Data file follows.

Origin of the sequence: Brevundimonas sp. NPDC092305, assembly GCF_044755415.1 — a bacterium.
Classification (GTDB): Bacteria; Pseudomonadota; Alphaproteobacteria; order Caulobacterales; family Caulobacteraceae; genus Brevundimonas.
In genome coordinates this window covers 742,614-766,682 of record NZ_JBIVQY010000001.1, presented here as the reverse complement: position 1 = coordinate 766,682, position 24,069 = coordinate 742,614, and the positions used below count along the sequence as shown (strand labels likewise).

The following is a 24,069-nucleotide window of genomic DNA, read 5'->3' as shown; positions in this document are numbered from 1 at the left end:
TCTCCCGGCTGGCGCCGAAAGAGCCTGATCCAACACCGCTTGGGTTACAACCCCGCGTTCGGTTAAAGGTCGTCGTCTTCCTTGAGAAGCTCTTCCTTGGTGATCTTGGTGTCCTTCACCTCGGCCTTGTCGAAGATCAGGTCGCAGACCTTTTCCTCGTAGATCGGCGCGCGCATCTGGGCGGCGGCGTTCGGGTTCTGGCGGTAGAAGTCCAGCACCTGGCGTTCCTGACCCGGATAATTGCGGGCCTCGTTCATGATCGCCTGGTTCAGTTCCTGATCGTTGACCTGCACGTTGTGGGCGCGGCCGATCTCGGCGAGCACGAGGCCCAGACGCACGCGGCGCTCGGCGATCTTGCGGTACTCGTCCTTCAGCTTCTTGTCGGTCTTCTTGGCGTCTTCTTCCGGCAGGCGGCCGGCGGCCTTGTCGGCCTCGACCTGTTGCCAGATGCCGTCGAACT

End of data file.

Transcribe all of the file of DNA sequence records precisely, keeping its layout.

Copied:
Origin of the sequence: Brevundimonas sp. NPDC092305, assembly GCF_044755415.1 — a bacterium.
Classification (GTDB): Bacteria; Pseudomonadota; Alphaproteobacteria; order Caulobacterales; family Caulobacteraceae; genus Brevundimonas.
In genome coordinates this window covers 742,614-766,682 of record NZ_JBIVQY010000001.1, presented here as the reverse complement: position 1 = coordinate 766,682, position 24,069 = coordinate 742,614, and the positions used below count along the sequence as shown (strand labels likewise).

The following is a 24,069-nucleotide window of genomic DNA, read 5'->3' as shown; positions in this document are numbered from 1 at the left end:
TCTCCCGGCTGGCGCCGAAAGAGCCTGATCCAACACCGCTTGGGTTACAACCCCGCGTTCGGTTAAAGGTCGTCGTCTTCCTTGAGAAGCTCTTCCTTGGTGATCTTGGTGTCCTTCACCTCGGCCTTGTCGAAGATCAGGTCGCAGACCTTTTCCTCGTAGATCGGCGCGCGCATCTGGGCGGCGGCGTTCGGGTTCTGGCGGTAGAAGTCCAGCACCTGGCGTTCCTGACCCGGATAATTGCGGGCCTCGTTCATGATCGCCTGGTTCAGTTCCTGATCGTTGACCTGCACGTTGTGGGCGCGGCCGATCTCGGCGAGCACGAGGCCCAGACGCACGCGGCGCTCGGCGATCTTGCGGTACTCGTCCTTCAGCTTCTTGTCGGTCTTCTTGGCGTCTTCTTCCGGCAGGCGGCCGGCGGCCTTGTCGGCCTCGACCTGTTGCCAGATGCCGTCGAACT